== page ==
FaBclub review
25th April 2010
written by
Sue Tuckey

We are back, in the back room today, after last week's excellent CITP session. We've had a lovely, summery week, and although it's not quite so good today, it is still warm. It looks like being a small, but select gathering today.

Trevor has offered to M.C., and tuning his mandolin brings a rush of joining in with various percussive instruments.

The opening song from Trevor is an old one. Although it is sort of appropriate, being the tale of Sir Roger De Lodger, The Amorous Knight. The easy chorus is being sung by the Fab Choir. They giggle at the dirty bits. Can't think why? His second song is an old American ballad, "Lewis Collins". This is a tragic story, and totally different from the accustomed T.D.L. material.

The decision is made that Bernard [sans Maureen today], goes next. He plays a jolly American tune on concertina, whilst the percussion section shake, rattle, and possibly, roll. That tune was called "Great North Run". " Midnight on The Water" follows. Trevor makes a joke, says it doesn't sound like "Smoke on The Water". Very funny Trevor!

Jojo gives us a rendition of "What A difference A day makes". Her second song is "Long Lankin", a traditional ballad. It's a very gory tale. Lankin was a mason who was not paid for work done, and took his payment in blood by killing the Squire's Lady and baby. The song is also known as "The Mason's Revenge."

Norman is next. For a change, he has brought a guitar to play. His first song is "When The Girl In Your Arms Is The Girl In Your Heart", a song made famous by Cliff Richard. The cliff theme continues with "Living Doll." There is a whistling break, nice one Norman! "With My Baby", is his next offering. I like it, it's nice and bouncy, with an improvised trumpet solo.

Sue [ in lieu of Liz] read some comic poems, Clive then read one of his anti- female jokes. It was relatively funny. There was a second offering about toilet training. That's the cleanest part anyway. There's a short break for the benefit of your review writer, before T.D.L. take the floor. Their first song is one from the pen of Ron Trueman-Border, "Romeo and Juliet." This version is in no way akin to the original, which was written for another of our friends at Orpington. The second song is totally new, having been written last night. I think Trevor is channelling dead jazz players. This is a swing tune, and a duet, entitled "?" the working title is "Sister / Mister."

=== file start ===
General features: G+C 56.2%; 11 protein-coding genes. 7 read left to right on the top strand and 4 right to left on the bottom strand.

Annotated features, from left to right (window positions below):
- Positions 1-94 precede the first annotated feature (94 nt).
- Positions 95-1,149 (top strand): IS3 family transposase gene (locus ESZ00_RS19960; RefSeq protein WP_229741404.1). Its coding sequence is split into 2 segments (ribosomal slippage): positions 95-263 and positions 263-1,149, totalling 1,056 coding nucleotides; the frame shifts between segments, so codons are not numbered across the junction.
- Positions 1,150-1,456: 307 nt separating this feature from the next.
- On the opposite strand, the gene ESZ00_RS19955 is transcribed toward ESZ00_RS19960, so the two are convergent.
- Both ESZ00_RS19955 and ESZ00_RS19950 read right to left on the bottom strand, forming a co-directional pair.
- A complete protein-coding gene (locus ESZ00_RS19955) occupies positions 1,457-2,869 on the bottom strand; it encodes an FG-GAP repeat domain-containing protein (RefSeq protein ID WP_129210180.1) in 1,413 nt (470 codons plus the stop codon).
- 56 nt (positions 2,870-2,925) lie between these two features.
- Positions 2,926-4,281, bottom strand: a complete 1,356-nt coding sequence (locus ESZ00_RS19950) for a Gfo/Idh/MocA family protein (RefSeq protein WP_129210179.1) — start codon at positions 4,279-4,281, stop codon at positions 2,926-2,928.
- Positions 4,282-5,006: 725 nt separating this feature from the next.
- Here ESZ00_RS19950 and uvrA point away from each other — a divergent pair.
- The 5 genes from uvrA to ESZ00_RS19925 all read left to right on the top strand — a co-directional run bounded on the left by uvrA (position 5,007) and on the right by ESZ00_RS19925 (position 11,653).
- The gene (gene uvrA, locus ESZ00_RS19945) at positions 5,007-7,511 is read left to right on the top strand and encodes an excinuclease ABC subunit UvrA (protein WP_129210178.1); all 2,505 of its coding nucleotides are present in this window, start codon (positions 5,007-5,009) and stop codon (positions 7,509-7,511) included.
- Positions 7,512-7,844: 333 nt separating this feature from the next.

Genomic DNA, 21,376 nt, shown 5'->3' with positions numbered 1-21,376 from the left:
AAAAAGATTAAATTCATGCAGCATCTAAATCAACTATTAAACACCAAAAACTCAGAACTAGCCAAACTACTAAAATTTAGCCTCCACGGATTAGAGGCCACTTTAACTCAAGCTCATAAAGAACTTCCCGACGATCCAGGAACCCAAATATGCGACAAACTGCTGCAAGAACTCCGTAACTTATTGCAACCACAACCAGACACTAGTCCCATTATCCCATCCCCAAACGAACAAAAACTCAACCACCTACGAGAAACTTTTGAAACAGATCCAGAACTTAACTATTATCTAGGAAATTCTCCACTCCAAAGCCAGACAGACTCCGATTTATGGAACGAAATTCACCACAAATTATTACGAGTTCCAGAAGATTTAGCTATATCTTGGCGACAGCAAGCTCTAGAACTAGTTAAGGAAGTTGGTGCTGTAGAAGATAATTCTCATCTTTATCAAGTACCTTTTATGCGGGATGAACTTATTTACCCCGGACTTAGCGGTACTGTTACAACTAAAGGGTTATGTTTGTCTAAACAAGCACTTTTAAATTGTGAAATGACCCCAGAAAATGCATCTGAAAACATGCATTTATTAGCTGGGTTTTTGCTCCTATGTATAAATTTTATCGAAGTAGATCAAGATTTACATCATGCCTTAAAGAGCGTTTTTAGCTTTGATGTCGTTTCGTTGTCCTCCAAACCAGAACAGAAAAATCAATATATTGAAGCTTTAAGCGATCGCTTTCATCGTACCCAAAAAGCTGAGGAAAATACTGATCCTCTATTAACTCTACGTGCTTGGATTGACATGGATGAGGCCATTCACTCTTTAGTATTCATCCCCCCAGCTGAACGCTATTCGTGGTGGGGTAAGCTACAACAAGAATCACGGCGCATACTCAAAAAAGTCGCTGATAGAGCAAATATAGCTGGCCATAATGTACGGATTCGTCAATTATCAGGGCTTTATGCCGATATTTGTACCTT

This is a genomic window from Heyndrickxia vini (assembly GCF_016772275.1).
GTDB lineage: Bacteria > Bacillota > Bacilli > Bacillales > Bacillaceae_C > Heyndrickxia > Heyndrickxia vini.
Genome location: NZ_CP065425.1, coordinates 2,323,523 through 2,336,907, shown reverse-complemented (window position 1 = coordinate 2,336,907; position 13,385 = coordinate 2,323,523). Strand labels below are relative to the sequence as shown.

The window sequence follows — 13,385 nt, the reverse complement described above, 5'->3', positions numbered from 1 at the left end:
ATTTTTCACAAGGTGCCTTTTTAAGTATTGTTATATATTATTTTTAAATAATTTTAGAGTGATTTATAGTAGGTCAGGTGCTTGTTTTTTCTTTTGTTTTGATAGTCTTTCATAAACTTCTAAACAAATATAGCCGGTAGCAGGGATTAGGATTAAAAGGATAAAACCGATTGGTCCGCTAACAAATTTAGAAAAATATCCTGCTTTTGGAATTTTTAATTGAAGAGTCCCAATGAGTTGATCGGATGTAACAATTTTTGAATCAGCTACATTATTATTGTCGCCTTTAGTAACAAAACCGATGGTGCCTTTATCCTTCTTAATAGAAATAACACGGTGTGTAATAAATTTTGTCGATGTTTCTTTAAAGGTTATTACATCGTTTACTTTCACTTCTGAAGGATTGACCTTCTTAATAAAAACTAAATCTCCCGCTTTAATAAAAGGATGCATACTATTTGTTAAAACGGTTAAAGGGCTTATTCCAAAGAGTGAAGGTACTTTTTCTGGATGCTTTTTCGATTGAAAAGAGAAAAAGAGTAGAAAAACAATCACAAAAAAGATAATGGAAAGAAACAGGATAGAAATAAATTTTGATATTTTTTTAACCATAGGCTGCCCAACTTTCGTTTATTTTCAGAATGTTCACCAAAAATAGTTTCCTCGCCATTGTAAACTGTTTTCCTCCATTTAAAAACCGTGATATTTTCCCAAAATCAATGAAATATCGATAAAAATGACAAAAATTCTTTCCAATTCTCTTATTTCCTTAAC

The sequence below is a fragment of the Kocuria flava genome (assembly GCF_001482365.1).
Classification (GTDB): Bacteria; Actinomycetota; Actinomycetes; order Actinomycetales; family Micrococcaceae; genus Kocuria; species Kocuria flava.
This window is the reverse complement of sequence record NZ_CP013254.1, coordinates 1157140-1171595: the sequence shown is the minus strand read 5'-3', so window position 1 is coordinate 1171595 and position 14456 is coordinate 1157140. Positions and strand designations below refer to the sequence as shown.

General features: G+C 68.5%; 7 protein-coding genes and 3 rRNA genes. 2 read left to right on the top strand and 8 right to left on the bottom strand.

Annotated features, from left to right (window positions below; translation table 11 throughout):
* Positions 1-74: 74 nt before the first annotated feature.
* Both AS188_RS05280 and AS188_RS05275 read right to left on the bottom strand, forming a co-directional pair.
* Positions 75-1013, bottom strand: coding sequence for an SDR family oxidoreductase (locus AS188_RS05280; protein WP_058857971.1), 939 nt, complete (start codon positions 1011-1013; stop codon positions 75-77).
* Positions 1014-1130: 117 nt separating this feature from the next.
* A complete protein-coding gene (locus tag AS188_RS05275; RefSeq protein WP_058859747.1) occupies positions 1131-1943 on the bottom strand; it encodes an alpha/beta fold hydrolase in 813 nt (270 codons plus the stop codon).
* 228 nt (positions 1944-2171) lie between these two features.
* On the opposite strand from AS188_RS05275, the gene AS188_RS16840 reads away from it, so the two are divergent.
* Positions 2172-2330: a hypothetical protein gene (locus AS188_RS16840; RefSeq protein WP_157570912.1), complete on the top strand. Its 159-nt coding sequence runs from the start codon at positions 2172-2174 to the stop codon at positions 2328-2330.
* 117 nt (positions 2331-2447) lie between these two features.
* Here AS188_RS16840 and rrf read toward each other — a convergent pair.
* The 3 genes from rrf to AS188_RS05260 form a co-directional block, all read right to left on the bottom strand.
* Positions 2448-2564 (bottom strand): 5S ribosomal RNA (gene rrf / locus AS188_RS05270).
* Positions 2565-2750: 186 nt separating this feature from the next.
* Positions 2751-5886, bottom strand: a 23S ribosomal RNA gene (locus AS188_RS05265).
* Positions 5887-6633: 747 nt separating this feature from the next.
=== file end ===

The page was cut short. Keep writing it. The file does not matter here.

We have a proper break now, as biscuits have been brought in from the bar. They'll be losing profit today with this small turnout!.

After the break a joke is called for. Fortunately Clive's mouth is full. Jojo tells us a somewhat fruity joke. Clive then reads something about childbirth. I could tell you more, but chose not to. Too gruesome!.

Bernard is called upon to raise the tone. He has his bowed psaltery. There is a discussion about horsehair and fishing line on the bows, and to rosin, or not to rosin. A charming tune from Bernard, with a sound like bells ringing. It was written by Paul McCann and entitled "Meadow In May." A traditional Irish song next, my favourite, "Galway Shawl.". Beautifully played Bernard, and well received by the audience. The whole piece is called "Tramps and Hawkers "

Jojo gives us "Miles Away", a poem now set to a tune, both written by Jojo. A song of separated loved ones. Another song I love follows , it is the story of a village girl who can't marry as all her suitors are her brothers. A twist in the tale means she can marry any of them! It's called, "Johnny Be Fine."

Norman is next, and he sings "There goes My Everything", a song I'd not heard from Norman before. More virtuoso mouth music, a whole orchestra this time!. "Darling", a huge hit for Frankie Miller in the 1980s. This has a whistled harmonica solo. Very good Norman. I guess it is feeling pretty lonesome in here today.

Oh no, Clive is asked to give us another of his jokes. This is the report of a Chinese Private Detective. Quite clean (in places). He manages another clean one, although Jojo remarks that a bed is mentioned.

Despite calls for a poem from Sue, Trevor says a song is needed. This is a rare chance for him to sing some of his old stuff. He sings "When This Bloody War is Over." What the audience were thinking I don't know, of course they were expecting a rhyme for pass. The mandolin is still in tune despite having been left on the
window sill. The works of Jerry Garcia are raided for "Ripple." It seemed that everyone thought that The grateful Dead were a heavy metal band.

There are few comic verses from Sue, then the raffle is drawn. Jojo picks Sue's ticket.. Other winners are Linda, and Helen.

We begin a third round. The bowed psaltery (fishing line bows this time.) makes another appearance. I think the fishing wire sounds more mellow than the horsehair. First tune is "Leaving Listmore", the second, "Sally Gardens/ Lavendar's Blue"." Beautiful! This is followed by a one to one bowing workshop for Trevor.

Norman swaps Cliff Richard for Buddy Holly, and gives us a Hollyish version of "Heartbeat." A witty Welsh joke follows.

T.D.L. round off the afternoon with "The Saga Lout Song" and a rarely done kiddie's song. "What Can I be." We all decide that it is time to go home, but Andy isn't here to wave us goodbye, and we finish at an early 5 o'clock.